h4>Background/h4> Cellular rejection after heart transplantation imparts significant morbidity and mortality. Current immunosuppressive strategies are imperfect, target recipient T-cells, and have a multitude of adverse effects. The innate immune response plays an essential role in the recruitment and activation of T-cells. Targeting the donor innate immune response would represent the earliest interventional opportunity within the immune response cascade. There is limited knowledge regarding donor immune cell types and functions in the setting of cardiac transplantation and no current therapeutics exist for targeting these cell populations. h4>Methods/h4> Using genetic lineage tracing, cell ablation, and conditional gene deletion, we examined donor mononuclear phagocyte diversity and function during acute cellular rejection of transplanted hearts in mice. We performed single cell RNA sequencing on donor and recipient macrophages, dendritic cells, and monocytes at multiple timepoints after transplantation. Based on our single cell RNA sequencing data, we evaluated the functional relevance of donor CCR2 + and CCR2 - macrophages using selective cell ablation strategies in donor grafts prior to transplant. Finally, we perform functional validation of our single cell-derived hypothesis that donor macrophages signal through MYD88 to facilitate cellular rejection. h4>Results/h4> Donor macrophages persisted in the transplanted heart and co-existed with recipient monocyte-derived macrophages. Single-cell RNA sequencing identified donor CCR2 + and CCR2 - macrophage populations and revealed remarkable diversity amongst recipient monocytes, macrophages, and dendritic cells. Temporal analysis demonstrated that donor CCR2 + and CCR2 - macrophages were transcriptionally distinct, underwent significant morphologic changes, and displayed unique activation signatures after transplantation. While selective depletion of donor CCR2 - macrophages reduced allograft survival, depletion of donor CCR2 + macrophages prolonged allograft survival. Pathway analysis revealed that donor CCR2 + macrophages were being activated through MYD88/NF-ĸβ signaling. Deletion of MYD88 in donor macrophages resulted in reduced antigen presenting cell recruitment, decreased emergence of allograft reactive T-cells, and extended allograft survival. h4>Conclusions/h4> Distinct populations of donor and recipient macrophages co-exist within the transplanted heart. Donor CCR2 + macrophages are key mediators of allograft rejection and inhibition of MYD88 signaling in donor macrophages is sufficient to suppress rejection and extend allograft survival. This highlights the therapeutic potential of donor heart-based interventions.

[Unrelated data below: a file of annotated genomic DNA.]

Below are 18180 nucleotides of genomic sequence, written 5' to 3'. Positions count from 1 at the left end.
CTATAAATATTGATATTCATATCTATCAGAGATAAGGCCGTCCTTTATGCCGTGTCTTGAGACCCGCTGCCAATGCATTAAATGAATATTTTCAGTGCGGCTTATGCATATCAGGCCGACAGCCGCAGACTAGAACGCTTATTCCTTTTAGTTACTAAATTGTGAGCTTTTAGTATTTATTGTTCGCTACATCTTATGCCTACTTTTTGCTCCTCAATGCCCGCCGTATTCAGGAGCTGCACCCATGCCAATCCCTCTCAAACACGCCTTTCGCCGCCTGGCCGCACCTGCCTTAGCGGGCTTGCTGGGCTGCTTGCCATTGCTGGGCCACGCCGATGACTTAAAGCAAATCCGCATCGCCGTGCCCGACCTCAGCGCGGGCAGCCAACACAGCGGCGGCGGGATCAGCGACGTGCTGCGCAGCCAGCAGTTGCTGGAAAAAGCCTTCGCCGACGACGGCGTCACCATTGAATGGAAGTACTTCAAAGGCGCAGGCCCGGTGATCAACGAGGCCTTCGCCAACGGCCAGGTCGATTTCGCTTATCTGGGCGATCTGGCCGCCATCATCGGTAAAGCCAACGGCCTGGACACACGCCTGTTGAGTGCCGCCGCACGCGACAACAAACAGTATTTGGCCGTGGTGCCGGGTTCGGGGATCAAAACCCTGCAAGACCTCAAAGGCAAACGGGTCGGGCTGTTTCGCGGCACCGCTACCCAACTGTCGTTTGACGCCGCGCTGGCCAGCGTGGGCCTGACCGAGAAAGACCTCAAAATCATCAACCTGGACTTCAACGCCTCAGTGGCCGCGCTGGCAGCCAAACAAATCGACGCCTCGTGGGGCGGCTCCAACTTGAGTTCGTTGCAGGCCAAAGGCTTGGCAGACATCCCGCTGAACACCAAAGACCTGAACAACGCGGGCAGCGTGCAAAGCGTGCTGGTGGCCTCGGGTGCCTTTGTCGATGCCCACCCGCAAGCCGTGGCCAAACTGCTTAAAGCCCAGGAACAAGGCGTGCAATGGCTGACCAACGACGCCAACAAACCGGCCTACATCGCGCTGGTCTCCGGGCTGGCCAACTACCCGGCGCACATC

• Cardiovascular biology
    • ,
    • Immunology and Microbiology
    Regulatory CD8 T cells that recognize Qa-1 expressed by CD4 T-helper cells inhibit rejection of heart allografts.

    In Proceedings of the National Academy of Sciences of the United States of America on 17 March 2020 by Choi, J. Y., Eskandari, S. K., et al.

    PubMed

    Induction of longstanding immunologic tolerance is essential for survival of transplanted organs and tissues. Despite recent advances in immunosuppression protocols, allograft damage inflicted by antibody specific for donor organs continues to represent a major obstacle to graft survival. Here we report that activation of regulatory CD8 T cells (CD8 Treg) that recognize the Qa-1 class Ib major histocompatibility complex (MHC), a mouse homolog of human leukocyte antigen-E (HLA-E), inhibits antibody-mediated immune rejection of heart allografts. We analyzed this response using a mouse model that harbors a point mutation in the class Ib MHC molecule Qa-1, which disrupts Qa-1 binding to the T cell receptor (TCR)-CD8 complex and impairs the CD8 Treg response. Despite administration of cytotoxic T lymphocyte antigen 4 (CTLA-4) immunoglobulin (Ig), Qa-1 mutant mice developed robust donor-specific antibody responses and accelerated heart graft rejection. We show that these allo-antibody responses reflect diminished Qa-1-restricted CD8 Treg-mediated suppression of host follicular helper T cell-dependent antibody production. These findings underscore the critical contribution of this Qa-1/HLA-E-dependent regulatory pathway to maintenance of transplanted organs and suggest therapeutic approaches to ameliorate allograft rejection.

    • Cell Biology
    Circulating mitochondria in organ donors promote allograft rejection.

    In American Journal of Transplantation : Official Journal of the American Society of Transplantation and the American Society of Transplant Surgeons on 1 July 2019 by Lin, L., Xu, H., et al.

    PubMed